She paled slightly, drew back and whispered with her lips:
"I do not believe."
"And I also."
For an instant her hand touched my head, and the instant was gone.
"Do you know," she said, "I am leaving for the war?"
"Go! But you will not be able to bear it."
"I do not know. But they need help, the same as you or my brother. It is not their fault. Will you remember me?"
"Yes. And you?"
"And I will remember you too. Good-bye!"
"Good-bye for ever!"
And I grew calm and felt happier, as if I had passed through the most terrible, that there is in death and madness. And yesterday, for the first time, I entered my house without any fear, and opened my brother's study and sat for a long time at his table. And when in the night I suddenly awoke as if from a push, and heard the scraping of the dry pen upon the paper, I was not frightened, but thought to myself and with a smile:
"Work on, brother, work on! Your pen is not dry, it is steeped in living human blood. Let your paper seem empty—in its ominous emptiness it is more eloquent of war and reason than all that is written by the most clever men. Work on brother, work on!"
. . . And this morning I read that the battle is still raging, and again I was possessed with a dread fear and a feeling of something falling upon my brain. It is coming, it is here; it is already standing upon the threshold of these empty, light rooms. Remember, remember me, dear girl; I am going mad. Thirty thousand dead, thirty thousand dead! . . .
. . . A Fight is going on in the town. There are dark and dreadful rumours. . . .
This morning, looking through the endless list of killed in the newspaper, I saw a familiar name; my sister's affianced husband, an officer called for military service at the same time as my dead brother, was killed. And, an hour later, the postman handed me a letter addressed to my brother, and I recognized the handwriting of the deceased on the envelope: the dead was writing to the dead. But still it was better so than the dead writing to the living. A mother was pointed out to me who kept receiving letters from her son for a whole month after she had read of his terrible death in the papers: he had been torn to pieces by a shell. He was a fond son, and each letter was full of endearing and encouraging words and youthful, naive hopes of happiness. He was dead, but wrote of life with a fearful accuracy every day, and the mother ceased to believe in his death; and when a day passed without any letter, then a second and a third, and the endless silence of death ensued, she took a large old-fashioned revolver belonging to her son in both hands, and shot herself in the breast. I believe she survived, but I am not sure; I never heard.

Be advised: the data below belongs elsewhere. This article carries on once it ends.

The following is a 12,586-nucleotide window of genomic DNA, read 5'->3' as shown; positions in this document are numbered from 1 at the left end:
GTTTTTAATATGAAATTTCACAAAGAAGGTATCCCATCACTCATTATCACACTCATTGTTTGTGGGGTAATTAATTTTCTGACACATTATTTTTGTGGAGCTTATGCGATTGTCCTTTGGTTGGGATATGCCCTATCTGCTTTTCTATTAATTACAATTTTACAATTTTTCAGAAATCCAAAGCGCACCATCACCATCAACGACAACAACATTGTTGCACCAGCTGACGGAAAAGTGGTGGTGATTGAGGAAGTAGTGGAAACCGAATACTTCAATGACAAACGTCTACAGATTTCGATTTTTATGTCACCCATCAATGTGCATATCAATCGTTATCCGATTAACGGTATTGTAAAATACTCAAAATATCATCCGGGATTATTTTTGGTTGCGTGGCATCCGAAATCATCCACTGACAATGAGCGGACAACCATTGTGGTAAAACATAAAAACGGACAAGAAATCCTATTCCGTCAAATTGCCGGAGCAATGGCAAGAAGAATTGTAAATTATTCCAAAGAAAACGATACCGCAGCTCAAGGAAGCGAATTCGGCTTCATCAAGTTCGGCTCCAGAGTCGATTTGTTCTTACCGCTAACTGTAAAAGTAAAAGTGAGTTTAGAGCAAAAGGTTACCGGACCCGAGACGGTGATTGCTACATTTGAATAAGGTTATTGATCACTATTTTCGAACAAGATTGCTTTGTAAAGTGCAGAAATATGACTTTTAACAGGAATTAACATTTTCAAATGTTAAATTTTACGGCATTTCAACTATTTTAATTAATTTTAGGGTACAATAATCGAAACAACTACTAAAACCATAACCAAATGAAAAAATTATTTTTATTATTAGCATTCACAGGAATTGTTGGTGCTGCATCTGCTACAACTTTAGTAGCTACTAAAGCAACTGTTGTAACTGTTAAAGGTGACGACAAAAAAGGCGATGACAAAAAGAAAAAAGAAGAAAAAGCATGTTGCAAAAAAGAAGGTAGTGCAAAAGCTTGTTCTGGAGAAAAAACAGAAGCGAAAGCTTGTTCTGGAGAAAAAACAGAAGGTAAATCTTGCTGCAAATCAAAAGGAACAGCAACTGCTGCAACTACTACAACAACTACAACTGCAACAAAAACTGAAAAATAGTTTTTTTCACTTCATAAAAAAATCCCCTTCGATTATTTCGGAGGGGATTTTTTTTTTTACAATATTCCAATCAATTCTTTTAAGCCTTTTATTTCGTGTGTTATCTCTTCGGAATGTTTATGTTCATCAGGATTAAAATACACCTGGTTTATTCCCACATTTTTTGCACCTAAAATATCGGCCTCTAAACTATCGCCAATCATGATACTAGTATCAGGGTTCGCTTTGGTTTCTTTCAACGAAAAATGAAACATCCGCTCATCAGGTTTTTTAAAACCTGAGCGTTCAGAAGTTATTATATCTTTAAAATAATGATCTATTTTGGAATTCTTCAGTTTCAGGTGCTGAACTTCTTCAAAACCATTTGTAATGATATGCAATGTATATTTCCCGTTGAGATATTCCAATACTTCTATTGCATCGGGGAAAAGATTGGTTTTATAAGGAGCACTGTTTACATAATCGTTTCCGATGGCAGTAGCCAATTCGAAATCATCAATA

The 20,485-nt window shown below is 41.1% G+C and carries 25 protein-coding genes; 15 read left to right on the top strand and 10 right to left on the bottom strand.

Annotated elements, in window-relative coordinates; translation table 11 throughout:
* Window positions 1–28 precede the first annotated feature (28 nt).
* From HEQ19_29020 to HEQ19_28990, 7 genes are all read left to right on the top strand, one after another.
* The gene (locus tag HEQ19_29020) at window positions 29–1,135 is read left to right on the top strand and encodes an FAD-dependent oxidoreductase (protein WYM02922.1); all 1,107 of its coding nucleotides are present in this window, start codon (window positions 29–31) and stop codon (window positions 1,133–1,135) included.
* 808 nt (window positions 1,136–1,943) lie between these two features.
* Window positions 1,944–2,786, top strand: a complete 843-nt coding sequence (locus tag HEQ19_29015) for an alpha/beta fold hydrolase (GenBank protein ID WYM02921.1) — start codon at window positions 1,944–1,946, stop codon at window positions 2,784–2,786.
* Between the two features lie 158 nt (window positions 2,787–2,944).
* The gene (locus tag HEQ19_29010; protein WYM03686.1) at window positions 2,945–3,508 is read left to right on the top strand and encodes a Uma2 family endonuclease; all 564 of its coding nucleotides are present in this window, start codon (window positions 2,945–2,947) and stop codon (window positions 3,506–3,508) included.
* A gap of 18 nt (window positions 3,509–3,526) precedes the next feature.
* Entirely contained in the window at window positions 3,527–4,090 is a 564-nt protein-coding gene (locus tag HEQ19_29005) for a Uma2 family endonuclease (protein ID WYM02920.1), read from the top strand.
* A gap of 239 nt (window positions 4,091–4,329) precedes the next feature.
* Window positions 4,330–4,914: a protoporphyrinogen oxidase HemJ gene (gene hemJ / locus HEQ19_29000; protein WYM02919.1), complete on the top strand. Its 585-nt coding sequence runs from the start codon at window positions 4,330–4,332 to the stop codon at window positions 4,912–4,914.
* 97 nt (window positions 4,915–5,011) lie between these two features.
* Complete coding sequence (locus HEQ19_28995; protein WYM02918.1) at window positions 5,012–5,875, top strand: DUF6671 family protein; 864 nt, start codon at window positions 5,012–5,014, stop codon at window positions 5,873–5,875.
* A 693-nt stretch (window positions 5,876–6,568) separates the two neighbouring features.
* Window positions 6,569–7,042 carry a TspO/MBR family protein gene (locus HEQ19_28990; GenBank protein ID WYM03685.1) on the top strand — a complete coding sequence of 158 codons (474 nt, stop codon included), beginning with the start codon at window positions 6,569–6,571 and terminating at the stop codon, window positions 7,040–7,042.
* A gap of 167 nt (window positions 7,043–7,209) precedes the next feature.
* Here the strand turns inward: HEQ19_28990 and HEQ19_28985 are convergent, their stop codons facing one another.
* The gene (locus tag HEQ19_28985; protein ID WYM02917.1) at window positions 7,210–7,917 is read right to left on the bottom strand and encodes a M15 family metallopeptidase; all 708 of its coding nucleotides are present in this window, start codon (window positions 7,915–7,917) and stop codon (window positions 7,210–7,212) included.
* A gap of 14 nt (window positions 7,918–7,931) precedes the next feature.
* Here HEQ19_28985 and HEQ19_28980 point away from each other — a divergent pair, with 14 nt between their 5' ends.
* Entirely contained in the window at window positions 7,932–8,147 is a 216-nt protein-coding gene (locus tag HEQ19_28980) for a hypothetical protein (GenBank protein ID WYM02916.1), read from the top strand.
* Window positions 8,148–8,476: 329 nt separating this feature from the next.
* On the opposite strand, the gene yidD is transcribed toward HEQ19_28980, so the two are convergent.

I looked at the envelope for a long time, and thought: